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We have again to address our readers and contributors at the close of another year, during which we have been permitted to send forth the periodical committed to our literary guardianship.
Within the last twelve months there has not been that open war and turmoil within the bosom of our beloved Church which we last year had to deplore, and which forced us to devote so much of our space to the jarring elements of active" controversy. The Tractarian party,—so overwhelmingly rebuked.by the sound sense and doctrinal orthodoxy of the great body of the .Church,—has for a time been compelled to hide in its own quarters, its shameless attempts at the betrayal of that Church with which it is only in name identified. Many members of that conspiracy or delusion have felt unable any longer to retain a position so manifestly incongruous with their teaching and their still stronger leanings, and have therefore gone where their yearning hearts had long prompted them to go,—to test Rome itself in all the reality and perfection of its system.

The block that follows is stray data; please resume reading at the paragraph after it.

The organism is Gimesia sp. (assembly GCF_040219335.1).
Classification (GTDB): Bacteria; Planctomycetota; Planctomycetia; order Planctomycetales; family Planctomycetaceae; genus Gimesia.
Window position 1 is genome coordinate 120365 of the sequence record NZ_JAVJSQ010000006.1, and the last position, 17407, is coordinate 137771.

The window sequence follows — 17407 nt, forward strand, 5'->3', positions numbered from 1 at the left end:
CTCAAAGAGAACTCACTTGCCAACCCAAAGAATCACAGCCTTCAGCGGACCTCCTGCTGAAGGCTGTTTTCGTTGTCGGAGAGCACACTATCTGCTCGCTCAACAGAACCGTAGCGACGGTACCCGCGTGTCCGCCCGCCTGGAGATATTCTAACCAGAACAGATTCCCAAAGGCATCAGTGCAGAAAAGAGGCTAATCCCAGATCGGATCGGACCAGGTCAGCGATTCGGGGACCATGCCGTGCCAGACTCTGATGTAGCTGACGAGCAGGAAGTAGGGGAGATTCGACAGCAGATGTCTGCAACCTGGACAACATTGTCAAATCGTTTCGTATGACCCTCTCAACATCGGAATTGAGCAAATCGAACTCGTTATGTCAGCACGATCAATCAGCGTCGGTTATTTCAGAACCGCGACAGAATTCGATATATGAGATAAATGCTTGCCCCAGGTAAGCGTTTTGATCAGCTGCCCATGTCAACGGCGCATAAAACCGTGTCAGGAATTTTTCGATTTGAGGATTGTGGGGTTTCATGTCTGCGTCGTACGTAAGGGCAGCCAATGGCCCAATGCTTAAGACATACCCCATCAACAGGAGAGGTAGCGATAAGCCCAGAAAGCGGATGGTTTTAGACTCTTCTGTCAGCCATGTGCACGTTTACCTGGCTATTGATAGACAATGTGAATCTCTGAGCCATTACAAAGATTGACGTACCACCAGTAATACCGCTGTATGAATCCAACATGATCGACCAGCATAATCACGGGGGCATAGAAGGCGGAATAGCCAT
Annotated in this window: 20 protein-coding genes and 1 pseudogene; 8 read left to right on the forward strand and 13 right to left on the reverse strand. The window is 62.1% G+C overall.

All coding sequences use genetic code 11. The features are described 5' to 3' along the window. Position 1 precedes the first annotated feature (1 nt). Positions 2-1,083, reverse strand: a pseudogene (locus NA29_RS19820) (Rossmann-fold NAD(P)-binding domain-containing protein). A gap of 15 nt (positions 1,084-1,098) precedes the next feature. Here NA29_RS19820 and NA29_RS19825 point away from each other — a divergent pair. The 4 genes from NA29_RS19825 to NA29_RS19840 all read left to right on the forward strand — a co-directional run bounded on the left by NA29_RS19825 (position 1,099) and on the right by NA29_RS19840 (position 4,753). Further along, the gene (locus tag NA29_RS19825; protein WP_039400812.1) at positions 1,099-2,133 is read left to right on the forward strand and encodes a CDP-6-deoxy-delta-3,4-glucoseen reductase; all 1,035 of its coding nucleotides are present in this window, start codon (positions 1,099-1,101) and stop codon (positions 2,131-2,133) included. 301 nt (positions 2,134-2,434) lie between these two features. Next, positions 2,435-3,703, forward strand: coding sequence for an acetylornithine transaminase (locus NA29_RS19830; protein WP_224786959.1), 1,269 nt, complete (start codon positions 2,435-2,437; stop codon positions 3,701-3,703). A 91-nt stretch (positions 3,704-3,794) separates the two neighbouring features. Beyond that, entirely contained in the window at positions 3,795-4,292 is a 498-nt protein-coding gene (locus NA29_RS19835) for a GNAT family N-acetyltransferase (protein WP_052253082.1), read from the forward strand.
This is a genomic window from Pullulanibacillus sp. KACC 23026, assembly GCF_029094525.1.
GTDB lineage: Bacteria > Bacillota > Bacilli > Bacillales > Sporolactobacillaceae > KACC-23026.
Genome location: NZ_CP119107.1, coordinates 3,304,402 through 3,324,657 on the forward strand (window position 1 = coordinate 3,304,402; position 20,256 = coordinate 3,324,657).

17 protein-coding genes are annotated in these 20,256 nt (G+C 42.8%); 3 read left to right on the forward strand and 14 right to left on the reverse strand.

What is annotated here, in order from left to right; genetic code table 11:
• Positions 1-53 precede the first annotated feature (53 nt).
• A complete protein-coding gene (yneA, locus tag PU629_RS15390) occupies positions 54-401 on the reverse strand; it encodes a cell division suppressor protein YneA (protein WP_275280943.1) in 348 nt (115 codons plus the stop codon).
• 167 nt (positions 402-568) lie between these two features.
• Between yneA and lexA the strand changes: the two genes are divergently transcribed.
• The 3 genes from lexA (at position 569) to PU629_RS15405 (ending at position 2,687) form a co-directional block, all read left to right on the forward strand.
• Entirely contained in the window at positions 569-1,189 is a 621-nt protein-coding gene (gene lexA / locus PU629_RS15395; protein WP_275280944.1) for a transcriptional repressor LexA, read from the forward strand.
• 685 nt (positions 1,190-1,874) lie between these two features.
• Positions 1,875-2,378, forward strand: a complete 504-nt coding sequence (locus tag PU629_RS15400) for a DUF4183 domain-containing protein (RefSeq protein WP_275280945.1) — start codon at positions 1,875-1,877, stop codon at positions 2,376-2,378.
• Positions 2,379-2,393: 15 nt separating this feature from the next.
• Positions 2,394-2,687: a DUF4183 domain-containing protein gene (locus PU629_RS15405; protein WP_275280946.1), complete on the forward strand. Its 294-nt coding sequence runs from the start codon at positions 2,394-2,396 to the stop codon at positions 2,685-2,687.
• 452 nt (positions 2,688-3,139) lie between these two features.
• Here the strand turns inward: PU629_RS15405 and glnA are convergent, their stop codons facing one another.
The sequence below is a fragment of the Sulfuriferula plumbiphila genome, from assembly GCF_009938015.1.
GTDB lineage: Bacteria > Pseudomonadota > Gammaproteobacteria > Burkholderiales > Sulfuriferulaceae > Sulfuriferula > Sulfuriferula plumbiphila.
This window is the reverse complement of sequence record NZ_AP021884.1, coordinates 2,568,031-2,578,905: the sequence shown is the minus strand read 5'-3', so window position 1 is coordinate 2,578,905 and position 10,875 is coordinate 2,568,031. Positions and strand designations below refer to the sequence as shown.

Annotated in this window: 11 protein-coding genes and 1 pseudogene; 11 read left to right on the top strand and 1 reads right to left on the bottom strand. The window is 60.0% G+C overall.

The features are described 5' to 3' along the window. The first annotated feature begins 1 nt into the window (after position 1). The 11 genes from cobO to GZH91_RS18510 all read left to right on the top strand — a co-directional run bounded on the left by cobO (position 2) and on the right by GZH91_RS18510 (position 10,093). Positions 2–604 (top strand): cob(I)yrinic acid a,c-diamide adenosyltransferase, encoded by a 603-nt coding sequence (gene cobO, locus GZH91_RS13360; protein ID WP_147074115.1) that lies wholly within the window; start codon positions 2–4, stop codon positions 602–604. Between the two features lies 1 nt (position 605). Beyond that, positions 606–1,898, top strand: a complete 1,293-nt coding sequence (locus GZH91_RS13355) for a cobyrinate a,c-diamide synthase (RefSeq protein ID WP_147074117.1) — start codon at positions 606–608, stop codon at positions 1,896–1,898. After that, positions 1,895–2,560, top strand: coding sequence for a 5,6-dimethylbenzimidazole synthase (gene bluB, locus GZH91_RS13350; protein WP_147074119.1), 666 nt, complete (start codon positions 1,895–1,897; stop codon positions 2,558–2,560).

It would be well,—it would be far more consonant with our feelings,—if the Christian Guardian could from this somewhat altered state of things be enabled to give up the sword and the shield, and betake itself wholly to the far more agreeable task of assisting, in its humble measure, to minister to the flock of Christ. But while we write, the danger still increases. Rome, and the men who have left us for that communion, are restless, and most energetic in their efforts against our Protestant Christianity; and not only is there danger to be guarded